Arizona Judge Hints He's On Verge Of Handing Down Big Win


The tide has been turning slowly yet steadily for supporters of marriage equality in the United States. 19 states have legalized same-sex marriage, and judges in 13 states have struck down attempted bans on marriage equality. According to Freedom to Marry, nearly 44% of the U.S. population lives in a state with legalized marriages for same-sex couples, with an additional 2% of the population living in a state with civil unions or domestic partnerships.

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Although Arizona remains one of several states with a ban on same-sex marriage in place, a recent ruling suggests that law may be overturned sooner than expected. U.S. District Judge John Sedwick, a visiting judge assigned to a civil case in Arizona, recently ruled that the state must acknowledge the marriage between at least one same-sex couple. The case involved Fred McQuire and George Martinez, an Arizona couple who were married in California earlier this year after being partners for more than 40 years. Martinez died a month after the marriage, raising questions about listing McQuire as a spouse on the death certificate and the allocation of financial benefits.

Sedwick ruled that the couple had not been married long enough to receive benefits, but still acknowledged the couple’s marriage as legitimate. He called for Arizona to recognize the marriage, arguing McQuire would otherwise suffer emotional harm and a violation of rights.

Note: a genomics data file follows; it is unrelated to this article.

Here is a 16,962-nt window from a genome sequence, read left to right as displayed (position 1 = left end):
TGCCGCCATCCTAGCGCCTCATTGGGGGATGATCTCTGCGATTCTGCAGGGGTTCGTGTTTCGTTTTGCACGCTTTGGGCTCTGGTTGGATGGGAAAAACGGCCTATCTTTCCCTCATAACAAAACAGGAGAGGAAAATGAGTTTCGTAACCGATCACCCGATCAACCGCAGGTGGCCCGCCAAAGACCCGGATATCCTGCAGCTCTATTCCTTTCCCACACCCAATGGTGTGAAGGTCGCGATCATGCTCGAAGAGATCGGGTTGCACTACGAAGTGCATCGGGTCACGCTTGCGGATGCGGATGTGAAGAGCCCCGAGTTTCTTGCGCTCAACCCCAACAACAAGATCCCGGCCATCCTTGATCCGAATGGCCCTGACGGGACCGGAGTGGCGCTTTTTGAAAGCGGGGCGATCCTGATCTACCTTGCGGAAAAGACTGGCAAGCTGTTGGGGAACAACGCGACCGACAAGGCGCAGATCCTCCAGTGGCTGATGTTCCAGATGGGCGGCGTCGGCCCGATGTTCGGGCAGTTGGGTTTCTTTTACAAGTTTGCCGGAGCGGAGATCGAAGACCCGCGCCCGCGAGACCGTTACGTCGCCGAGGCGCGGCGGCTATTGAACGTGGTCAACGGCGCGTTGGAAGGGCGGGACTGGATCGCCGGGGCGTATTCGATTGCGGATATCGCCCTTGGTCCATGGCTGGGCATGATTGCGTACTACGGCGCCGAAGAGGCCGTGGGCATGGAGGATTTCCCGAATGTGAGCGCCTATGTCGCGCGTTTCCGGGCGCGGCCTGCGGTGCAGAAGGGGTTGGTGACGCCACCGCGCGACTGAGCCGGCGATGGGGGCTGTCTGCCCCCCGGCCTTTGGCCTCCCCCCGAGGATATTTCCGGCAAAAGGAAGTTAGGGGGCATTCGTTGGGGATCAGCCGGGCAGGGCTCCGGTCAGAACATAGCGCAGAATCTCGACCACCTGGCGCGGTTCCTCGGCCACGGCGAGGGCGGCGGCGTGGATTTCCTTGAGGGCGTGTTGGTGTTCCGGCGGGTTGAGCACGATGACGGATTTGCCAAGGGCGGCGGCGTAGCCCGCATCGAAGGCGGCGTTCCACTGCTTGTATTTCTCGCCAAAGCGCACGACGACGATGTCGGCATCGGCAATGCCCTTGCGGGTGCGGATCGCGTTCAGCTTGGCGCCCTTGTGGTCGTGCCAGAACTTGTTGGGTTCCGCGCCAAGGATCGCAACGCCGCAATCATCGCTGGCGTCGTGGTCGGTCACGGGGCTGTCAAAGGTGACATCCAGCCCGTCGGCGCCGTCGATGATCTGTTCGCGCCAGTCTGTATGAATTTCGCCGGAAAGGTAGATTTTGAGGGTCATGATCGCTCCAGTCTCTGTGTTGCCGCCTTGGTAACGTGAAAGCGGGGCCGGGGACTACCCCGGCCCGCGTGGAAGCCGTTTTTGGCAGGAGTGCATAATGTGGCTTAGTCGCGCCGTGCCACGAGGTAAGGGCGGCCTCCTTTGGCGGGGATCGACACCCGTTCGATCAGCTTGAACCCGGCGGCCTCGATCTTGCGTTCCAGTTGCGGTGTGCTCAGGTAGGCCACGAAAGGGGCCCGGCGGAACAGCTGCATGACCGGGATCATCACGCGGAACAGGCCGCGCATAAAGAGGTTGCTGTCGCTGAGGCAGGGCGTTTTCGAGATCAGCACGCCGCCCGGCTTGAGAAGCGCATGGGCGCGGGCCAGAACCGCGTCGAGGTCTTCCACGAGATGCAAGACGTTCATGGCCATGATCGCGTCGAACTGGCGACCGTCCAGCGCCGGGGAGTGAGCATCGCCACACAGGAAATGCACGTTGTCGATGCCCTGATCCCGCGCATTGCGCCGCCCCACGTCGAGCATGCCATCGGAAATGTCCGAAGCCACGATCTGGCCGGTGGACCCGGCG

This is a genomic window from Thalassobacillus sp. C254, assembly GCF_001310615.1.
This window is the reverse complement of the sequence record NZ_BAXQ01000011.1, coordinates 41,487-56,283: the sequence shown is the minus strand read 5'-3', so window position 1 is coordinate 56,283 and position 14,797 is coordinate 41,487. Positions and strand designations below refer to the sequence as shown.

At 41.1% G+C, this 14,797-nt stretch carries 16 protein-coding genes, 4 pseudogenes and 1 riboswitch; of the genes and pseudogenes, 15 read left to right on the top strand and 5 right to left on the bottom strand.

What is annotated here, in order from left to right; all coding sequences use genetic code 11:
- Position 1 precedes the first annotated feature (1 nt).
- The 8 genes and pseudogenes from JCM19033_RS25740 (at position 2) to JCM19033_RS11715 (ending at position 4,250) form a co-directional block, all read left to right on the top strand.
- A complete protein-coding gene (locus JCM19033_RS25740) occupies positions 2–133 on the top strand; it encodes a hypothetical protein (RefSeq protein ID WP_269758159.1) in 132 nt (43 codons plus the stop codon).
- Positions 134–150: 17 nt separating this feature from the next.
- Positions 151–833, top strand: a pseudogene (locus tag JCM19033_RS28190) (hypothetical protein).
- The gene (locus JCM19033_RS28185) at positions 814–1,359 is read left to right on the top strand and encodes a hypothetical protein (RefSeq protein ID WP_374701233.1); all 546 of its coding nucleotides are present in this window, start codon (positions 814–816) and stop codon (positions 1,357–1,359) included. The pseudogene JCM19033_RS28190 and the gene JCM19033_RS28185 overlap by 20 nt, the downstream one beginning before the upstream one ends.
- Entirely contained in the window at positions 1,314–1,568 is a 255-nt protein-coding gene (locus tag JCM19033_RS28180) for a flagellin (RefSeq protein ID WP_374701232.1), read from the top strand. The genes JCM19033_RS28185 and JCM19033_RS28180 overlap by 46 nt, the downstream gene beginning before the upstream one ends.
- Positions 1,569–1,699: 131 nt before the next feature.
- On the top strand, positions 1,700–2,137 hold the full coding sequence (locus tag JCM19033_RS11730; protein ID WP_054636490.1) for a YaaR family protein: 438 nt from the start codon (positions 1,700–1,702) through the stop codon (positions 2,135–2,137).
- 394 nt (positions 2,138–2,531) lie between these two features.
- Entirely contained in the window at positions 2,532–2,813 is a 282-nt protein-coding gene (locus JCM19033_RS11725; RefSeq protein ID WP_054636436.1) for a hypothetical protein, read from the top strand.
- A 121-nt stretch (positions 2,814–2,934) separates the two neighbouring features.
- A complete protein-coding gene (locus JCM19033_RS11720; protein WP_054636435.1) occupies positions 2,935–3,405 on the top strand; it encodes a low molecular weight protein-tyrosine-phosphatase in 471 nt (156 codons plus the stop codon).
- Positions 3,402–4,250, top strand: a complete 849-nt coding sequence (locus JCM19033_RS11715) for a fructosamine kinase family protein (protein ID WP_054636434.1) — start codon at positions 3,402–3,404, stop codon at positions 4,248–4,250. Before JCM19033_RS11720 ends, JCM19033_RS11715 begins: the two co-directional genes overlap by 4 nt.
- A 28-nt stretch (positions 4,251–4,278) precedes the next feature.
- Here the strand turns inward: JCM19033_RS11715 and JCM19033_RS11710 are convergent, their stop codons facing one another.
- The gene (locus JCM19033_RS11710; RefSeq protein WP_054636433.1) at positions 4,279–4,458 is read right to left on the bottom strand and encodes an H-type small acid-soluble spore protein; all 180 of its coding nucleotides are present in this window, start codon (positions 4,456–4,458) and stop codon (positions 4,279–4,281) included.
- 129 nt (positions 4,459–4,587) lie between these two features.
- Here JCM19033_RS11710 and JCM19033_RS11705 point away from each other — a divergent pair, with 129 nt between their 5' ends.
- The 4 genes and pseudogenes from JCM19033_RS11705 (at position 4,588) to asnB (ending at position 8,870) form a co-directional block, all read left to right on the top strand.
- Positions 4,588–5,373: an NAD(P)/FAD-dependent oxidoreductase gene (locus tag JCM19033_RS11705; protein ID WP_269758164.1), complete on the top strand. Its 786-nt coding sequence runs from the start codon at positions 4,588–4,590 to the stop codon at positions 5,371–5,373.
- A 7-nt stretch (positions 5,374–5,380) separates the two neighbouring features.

According to Queerty, the language used in Sedwick’s ruling — although narrowly applied to one couple — could be applied to the case surrounding the state’s overall same-sex marriage ban. In the ruling, Sedwick refers to the federal courts that have upheld marriage bans, claiming “none of these decisions are persuasive.” He also describes Arizona’s law as discriminatory.

Sedwick’s ruling in this specific case is being viewed in a larger context because McQuire’s request was part of a lawsuit in which 19 people challenged Arizona’s marriage ban. Sedwick is also presiding over that case, which has yet to receive a decision. Given the judge’s strongly-worded opinions in regards to marriage equality, however, it appears as if Arizona’s ban is likely to be overturned. 

Even if the law is overturned, the battles for same-sex couples in Arizona and elsewhere will be long and filled with lawsuits. Still, it seems inevitable that supporters of marriage equality will emerge victorious.


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